Although church law generally requires priests to have special permission, called faculties, from his bishop to grant absolution to a person who has procured or helped another to procure an abortion, Pope Francis said today that he has decided “to concede to all priests for the jubilee year the discretion to absolve of the sin of abortion those who have procured it and who, with contrite heart, seek forgiveness for it.”

As followers of Christ our response to abortion must be two-fold. We must never forget the child whose life is lost to abortion. Each child is valuable and precious in God's eyes, and in our hearts. At the same time we must recognize and address the very real need of women to find healing after an abortion experience. The Catholic Church, while never minimizing the grave evil that is abortion, has been at the forefront in offering hope for healing and reconciliation from the pain of an abortion experience.

The Sacrament of Reconciliation is one essential element in the post-abortion healing process. In this sacrament, the penitent is guided by the grace of Christ in a conversion that leads us back to the Father, overcomes the tragic alienation of sin and restores harmony. Effective pastoral post-abortion outreach is accomplished not only by priests and professional counselors, but also by every Christian responding with compassion and prayer for all people hurting from abortion. We must bring to light the very real pain of post-abortion trauma. It is important to let those suffering in silence know that they are not alone and that there is compassionate help available. Often, we may not know the secret that a neighbor, a family member, or a fellow parishioner holds, namely that he or she participated in the evil of abortion. Only by our willingness to "hate the sin but love the sinner," and the Spirit's gentle urging, may someone come forth to share this sin and begin the road to reconciliation and healing.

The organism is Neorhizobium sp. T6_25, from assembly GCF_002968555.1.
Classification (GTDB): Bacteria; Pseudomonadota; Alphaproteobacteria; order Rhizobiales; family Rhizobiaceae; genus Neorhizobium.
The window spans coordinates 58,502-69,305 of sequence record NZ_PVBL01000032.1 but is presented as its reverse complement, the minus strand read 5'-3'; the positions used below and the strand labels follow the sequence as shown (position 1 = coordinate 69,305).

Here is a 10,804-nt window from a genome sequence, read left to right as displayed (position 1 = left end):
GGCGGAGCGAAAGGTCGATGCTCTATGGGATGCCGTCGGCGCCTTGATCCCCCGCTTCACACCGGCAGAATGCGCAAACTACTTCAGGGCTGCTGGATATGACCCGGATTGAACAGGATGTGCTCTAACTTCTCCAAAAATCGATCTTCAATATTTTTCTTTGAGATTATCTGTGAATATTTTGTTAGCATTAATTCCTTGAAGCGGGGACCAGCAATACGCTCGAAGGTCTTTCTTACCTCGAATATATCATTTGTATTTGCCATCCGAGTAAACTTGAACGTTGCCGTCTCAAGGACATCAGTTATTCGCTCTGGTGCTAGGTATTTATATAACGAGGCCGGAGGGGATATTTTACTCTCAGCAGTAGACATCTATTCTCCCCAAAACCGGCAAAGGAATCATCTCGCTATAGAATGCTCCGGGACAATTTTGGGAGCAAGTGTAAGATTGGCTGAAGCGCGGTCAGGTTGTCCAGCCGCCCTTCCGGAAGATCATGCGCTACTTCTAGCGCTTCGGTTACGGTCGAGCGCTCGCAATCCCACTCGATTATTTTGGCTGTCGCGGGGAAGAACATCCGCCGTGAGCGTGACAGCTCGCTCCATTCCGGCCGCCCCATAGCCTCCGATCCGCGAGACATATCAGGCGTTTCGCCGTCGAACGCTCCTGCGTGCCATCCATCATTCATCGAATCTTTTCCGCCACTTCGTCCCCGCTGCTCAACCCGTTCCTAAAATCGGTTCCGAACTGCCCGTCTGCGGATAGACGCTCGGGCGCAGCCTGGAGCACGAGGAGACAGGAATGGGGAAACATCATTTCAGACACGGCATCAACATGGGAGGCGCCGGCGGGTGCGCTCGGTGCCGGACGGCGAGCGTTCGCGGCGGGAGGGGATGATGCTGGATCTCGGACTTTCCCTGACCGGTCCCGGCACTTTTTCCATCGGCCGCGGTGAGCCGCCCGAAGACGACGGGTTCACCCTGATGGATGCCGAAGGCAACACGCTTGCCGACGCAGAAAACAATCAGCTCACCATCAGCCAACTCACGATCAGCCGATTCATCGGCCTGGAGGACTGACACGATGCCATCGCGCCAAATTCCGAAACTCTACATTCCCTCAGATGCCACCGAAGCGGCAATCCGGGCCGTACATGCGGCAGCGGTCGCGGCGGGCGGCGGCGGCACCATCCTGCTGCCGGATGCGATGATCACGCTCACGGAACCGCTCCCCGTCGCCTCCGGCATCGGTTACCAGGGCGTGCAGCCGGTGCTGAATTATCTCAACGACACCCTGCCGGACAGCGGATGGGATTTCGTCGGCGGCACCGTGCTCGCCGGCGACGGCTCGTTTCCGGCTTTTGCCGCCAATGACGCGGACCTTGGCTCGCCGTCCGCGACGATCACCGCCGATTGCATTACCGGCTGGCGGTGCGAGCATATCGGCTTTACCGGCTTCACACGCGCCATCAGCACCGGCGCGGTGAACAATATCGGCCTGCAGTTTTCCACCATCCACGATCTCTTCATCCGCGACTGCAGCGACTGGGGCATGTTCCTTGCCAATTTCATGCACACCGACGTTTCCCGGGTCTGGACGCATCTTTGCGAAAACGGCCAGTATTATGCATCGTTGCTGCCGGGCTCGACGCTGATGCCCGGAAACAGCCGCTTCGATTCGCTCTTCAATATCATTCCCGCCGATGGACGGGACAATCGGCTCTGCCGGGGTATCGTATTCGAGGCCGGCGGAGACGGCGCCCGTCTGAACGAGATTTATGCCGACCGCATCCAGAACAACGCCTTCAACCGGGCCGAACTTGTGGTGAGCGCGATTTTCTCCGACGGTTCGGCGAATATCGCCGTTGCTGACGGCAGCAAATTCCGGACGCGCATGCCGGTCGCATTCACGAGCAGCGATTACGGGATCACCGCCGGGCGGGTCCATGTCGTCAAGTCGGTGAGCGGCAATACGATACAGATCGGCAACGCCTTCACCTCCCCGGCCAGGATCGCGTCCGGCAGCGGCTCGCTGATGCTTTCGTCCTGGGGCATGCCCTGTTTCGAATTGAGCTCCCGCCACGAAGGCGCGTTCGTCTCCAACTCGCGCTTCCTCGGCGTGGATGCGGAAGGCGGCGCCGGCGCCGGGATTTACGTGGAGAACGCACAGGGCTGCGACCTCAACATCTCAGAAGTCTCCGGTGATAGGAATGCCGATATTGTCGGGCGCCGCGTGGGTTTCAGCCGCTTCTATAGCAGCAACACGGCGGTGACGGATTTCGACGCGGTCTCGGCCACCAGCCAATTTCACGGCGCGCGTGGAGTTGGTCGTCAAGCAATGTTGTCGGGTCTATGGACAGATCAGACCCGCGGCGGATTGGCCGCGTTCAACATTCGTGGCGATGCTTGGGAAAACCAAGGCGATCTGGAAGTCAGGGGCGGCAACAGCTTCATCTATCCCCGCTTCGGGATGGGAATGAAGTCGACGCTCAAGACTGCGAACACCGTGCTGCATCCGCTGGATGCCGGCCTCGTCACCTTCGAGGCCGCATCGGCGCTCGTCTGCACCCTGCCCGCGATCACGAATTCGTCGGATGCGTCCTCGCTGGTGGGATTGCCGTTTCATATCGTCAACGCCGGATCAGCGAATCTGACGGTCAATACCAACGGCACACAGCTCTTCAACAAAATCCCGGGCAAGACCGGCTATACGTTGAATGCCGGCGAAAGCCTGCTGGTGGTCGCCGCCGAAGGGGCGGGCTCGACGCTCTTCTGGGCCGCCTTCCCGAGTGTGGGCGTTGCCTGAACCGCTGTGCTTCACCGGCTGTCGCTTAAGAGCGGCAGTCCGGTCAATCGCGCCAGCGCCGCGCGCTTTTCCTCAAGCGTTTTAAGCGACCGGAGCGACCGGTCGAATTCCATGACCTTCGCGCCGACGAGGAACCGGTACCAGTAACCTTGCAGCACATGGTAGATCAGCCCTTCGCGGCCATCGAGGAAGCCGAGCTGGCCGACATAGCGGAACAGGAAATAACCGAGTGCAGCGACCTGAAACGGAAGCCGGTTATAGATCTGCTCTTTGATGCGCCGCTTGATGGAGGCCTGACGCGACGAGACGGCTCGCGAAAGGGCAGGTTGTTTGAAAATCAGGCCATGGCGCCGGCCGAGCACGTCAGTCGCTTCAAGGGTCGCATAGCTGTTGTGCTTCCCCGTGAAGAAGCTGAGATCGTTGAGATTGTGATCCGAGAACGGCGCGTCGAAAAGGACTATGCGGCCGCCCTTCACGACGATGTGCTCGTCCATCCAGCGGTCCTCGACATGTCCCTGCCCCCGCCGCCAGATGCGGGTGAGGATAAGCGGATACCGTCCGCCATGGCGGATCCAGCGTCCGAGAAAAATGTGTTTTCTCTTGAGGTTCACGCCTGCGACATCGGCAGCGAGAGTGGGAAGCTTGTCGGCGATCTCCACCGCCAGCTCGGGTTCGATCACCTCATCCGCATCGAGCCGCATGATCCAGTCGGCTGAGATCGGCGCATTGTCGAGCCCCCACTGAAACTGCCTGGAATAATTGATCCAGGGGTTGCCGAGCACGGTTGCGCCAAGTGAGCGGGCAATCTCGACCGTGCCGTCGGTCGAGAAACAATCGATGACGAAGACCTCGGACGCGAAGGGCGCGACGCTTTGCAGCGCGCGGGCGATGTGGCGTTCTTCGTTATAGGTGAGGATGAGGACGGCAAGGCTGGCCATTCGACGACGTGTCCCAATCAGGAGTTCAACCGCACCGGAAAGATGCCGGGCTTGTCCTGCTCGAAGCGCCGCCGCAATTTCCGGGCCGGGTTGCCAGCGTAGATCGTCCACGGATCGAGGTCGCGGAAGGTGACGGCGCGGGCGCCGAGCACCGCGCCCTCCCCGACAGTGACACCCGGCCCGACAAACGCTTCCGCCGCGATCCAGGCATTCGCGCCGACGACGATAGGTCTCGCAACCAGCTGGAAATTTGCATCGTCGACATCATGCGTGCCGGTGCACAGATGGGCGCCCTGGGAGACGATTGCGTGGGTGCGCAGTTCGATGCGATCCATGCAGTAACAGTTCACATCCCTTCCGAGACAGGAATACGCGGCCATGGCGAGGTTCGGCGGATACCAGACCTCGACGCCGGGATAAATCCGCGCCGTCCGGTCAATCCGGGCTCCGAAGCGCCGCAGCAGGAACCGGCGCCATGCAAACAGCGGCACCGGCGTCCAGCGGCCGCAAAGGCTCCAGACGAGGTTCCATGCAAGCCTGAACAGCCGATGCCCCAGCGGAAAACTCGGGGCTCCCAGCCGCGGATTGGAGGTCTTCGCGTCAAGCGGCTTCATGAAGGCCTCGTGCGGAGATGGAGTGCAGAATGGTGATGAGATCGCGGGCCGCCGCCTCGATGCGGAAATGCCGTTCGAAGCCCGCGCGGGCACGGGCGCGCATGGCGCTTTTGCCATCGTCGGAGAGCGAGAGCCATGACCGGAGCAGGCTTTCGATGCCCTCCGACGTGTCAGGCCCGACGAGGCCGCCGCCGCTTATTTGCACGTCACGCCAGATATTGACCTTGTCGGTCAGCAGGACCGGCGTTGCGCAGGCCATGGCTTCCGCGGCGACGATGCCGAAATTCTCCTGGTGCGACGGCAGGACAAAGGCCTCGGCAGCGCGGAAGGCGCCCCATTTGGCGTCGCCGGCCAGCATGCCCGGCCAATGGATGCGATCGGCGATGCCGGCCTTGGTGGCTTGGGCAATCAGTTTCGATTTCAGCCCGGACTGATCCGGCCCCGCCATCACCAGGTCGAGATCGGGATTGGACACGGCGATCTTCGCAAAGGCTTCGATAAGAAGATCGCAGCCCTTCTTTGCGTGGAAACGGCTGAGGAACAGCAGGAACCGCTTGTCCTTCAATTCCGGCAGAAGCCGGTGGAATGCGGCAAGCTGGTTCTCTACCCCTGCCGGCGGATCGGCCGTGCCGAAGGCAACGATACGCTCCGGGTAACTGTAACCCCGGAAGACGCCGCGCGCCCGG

Here again is the abridged statement I have given to many who have asked for commentary on the Pope Francis’ words in today’s letter:

"Forgiveness of the sin of abortion does not condone abortion nor minimize its grave effects. The newness is clearly Pope Francis' pastoral approach. Bishops have granted priests permission to forgive the sin. The fact that today’s statement is coming from the Pope and in such a moving, pastoral way, is more evidence of the great pastoral approach and concern of Pope Francis. That people come to confession today to confess abortion and other grave sins in a spirit of true repentance is cause for us in the Church to thank God and to put into practice the mission of the Good and Merciful shepherd who came to seek out those who were lost."

Thomas Rosica, C.S.B., is a Canada-based Basilian priest and journalist. He is chief executive officer of Salt and Light Television Network and consulter on the Vatican’s Pontifical Council for Social Communications.


Tim O'Leary | 9/2/2015 - 6:11pm

What a truly beautiful description of authentic reconciliation from St. JP II! Thanks for reminding us of his eloquence and sanctity. That Pope Francis would specifically identify this sin as one called out to be in need of the mercy of this year is a great reminder of how grave the sin is. But, I wonder if the Holy Father also intended, by not mentioning it, that this avenue of mercy has not been extended to those who have performed an abortion, or to those who have supported an abortion, either through money, providing logistic assistance or supporting pro-abortion groups with money or votes, etc.